10, Barrack St.

Address 2:

Marlborough Street


059 9131237


087 2535999
087 6217450



Who should I contact first when it is time to arrange a funeral?

As the undertaker will make all of the arrangements on your behalf, liaising with the hospital or doctor, the Church, the newspapers, the cemetery or crematorium, it is best to contact the Funeral Director first and all of the arrangements can be channeled through him. This will save you time and possibly some distress at such a difficult time.

How do we register the death?

A death which occurs in a hospital is normally registered by the hospital staff. However, a death which occurs at home or in a nursing home should be registered with the local Register of Births, Deaths and Marriages by a relative, a person present at the death or an occupier of the house in which the death occurred.

The person who goes to register the death must bring with them a Medical Certificate of the Cause of Death signed by the Medical Practitioner (Doctor) who last regularly attended the deceased. Deaths which have been referred to the Coroner are registered when the Registrar receives a certificate of the post-mortem or inquest from the Coroner.

What is the role of the Funeral Director?

To assume responsibility for ensuring that every aspect of the funeral is organised and carried out in keeping with the religious and personal preferences and within the agreed budget.

To provide help, support and guidance when and as required.
To provide relevant information and assistance before, during and after the funeral.
To care for the deceased in the areas of preparation and presentation for viewing.
To arrange for the care and transportation of the deceased and that of the mourners.

To arrange for payments to the Church, Cemetery or Crematorium, newspapers, florists, musicians, caterers etc.

What is embalming?

Embalming is a service which allows the deceased to be presented with natural colouring and the absence of odour or other unpleasant changes, which would otherwise naturally follow soon after death.

What is a Pre-Paid Funeral Plan?

A Pre-Paid Funeral Plan allows any person the opportunity to plan in advance and to make financial provision for a funeral sometime in the future. Such plans are often used to give assurance that the costs of a funeral will not be a source of difficulty, especially to relatives and friends. They are sometimes used to order, and thereby guarantee, desired funeral arrangements.

When and how are the funeral costs paid?

The cost of the funeral is one of the primary concerns for anyone arranging a funeral. The Funeral Director will assist you in deciding on a funeral which conforms with the wishes of the deceased and the needs of the family, and which is within the family's budget.

Funeral invoices are usually issued a couple of weeks after the funeral takes place, and the family is asked to settle the account within a matter of weeks. If you are having difficulty finding the money to pay the invoice please inform us as soon as possible.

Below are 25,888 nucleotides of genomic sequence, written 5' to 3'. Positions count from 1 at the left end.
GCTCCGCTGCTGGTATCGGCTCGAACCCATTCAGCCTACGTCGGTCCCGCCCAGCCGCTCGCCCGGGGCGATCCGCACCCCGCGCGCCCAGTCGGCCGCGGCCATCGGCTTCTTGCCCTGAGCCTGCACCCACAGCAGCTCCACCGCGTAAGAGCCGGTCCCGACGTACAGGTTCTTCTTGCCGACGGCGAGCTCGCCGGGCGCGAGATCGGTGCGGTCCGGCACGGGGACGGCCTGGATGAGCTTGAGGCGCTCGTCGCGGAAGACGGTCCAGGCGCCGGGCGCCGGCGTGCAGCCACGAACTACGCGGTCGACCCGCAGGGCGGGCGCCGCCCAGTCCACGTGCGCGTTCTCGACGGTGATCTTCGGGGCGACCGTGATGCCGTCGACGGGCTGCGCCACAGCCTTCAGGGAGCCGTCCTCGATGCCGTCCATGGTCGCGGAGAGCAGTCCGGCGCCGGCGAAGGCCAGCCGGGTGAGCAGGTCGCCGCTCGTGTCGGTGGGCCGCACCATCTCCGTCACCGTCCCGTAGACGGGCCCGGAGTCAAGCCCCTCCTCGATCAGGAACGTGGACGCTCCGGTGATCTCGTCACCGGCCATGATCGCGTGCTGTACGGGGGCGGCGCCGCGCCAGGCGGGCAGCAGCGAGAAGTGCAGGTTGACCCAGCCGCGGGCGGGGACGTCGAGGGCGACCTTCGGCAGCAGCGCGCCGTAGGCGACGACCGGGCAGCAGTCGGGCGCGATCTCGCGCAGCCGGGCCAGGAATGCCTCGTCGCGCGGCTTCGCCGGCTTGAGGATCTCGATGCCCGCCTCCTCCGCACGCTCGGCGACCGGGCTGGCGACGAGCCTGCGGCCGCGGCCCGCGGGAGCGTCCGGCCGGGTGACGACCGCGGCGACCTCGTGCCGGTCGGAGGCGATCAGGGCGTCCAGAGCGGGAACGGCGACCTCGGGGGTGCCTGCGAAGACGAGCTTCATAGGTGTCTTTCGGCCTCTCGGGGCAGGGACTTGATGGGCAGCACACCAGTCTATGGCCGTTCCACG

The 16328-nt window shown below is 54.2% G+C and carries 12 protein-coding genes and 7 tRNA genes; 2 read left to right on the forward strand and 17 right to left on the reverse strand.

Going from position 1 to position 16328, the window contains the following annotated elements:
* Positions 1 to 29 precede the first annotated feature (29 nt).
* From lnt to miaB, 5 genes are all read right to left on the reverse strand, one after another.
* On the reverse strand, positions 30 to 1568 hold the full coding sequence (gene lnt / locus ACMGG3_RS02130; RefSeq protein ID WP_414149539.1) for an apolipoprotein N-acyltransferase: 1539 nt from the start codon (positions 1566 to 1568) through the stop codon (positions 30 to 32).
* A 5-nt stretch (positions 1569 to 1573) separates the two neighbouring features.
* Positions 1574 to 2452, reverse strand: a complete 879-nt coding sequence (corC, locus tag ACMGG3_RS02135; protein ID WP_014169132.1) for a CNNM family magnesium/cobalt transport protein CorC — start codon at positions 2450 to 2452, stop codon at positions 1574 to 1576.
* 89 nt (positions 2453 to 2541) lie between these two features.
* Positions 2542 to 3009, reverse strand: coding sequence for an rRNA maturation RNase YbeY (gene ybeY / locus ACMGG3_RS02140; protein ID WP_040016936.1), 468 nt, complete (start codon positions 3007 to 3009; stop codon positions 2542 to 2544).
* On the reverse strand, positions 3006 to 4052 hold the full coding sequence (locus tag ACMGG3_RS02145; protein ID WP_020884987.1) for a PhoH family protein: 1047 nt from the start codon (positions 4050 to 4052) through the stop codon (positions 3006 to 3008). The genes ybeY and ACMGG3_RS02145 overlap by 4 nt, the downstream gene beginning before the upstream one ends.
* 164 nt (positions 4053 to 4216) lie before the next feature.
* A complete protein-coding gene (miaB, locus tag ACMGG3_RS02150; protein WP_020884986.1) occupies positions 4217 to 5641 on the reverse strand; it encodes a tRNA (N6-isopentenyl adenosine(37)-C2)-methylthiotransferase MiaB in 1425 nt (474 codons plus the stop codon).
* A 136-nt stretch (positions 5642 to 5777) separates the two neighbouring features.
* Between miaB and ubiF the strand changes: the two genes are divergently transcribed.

What is a Death Grant?

This is a lump sum, payable on the death of an insured person, or of the spouse or dependent child of an insured person. The Grant is paid provided contribution conditions are satisfied, either on the deceased person's record or on that of the spouse or parent of the deceased. Claim forms are available from: Department of Social Welfare, Deaths Grant Section, Ballinalee Road, Longford. Tel: (01) 874 8444 or (043) 45211.

How do I claim a Bereavement Grant?

You can get the application forms by phoning LoCall 1890 20 23 25 or LoCall 1890 500 000 or you can get one at your Social Welfare Local Office, local Post Office or Citizens Information Centre. The forms can also be downloaded from the internet at

What if I don't qualify for a Bereavement Grant?

If you do not qualify for a Bereavement Grant you may get assistance towards the funeral expenses under the Supplementary Welfare Allowance (SWA) scheme, which is operated by the Health Service Executive. No social insurance contributions are required as payment is based on the means of the person responsible for paying the funeral bill. You should apply to your local Community Welfare Officer at your local Health Centre before you pay the funeral bill, as the cheque will be issued to the undertaker/funeral director.

The SWA scheme also provides for Exceptional Needs Payments in particular situations.

Is it possible to delay the funeral for a few days?

With today's modern embalming techniques it is possible to delay a funeral a considerable length of time.

What is a Post Mortem/ P M/Autopsy?

Where a deceased has not been attending a Doctor or there is no history of illness it will be necessary to perform a P M to ascertain the exact cause of death.

Can I object to a P M?

If the post mortem has been ordered by the Coroner you cannot object or stop a post mortem taking place If the coroner orders a P M in most cases it means that there is no Doctor willing to issue a cause of death cert and therefore it would be impossible to obtain a death cert. If the Hospital authorities ask your permission to perform a P M you are quite entitled to refuse provided that there is a Doctor willing to issue a cause of death cert.

Is Cremation cheaper than a burial type funeral?

No two funerals are the same therefore no two funerals cost the same. With cremation you do not have to purchase a burial plot so therefore there is a saving there. But should you decide to inter the ashes in the cemetery there is a charge for that If you already own a cemetery plot you will find that the cremation cost are similar to the grave opening fees. In general similar type funerals be they burial or cremation will not differ greatly in price.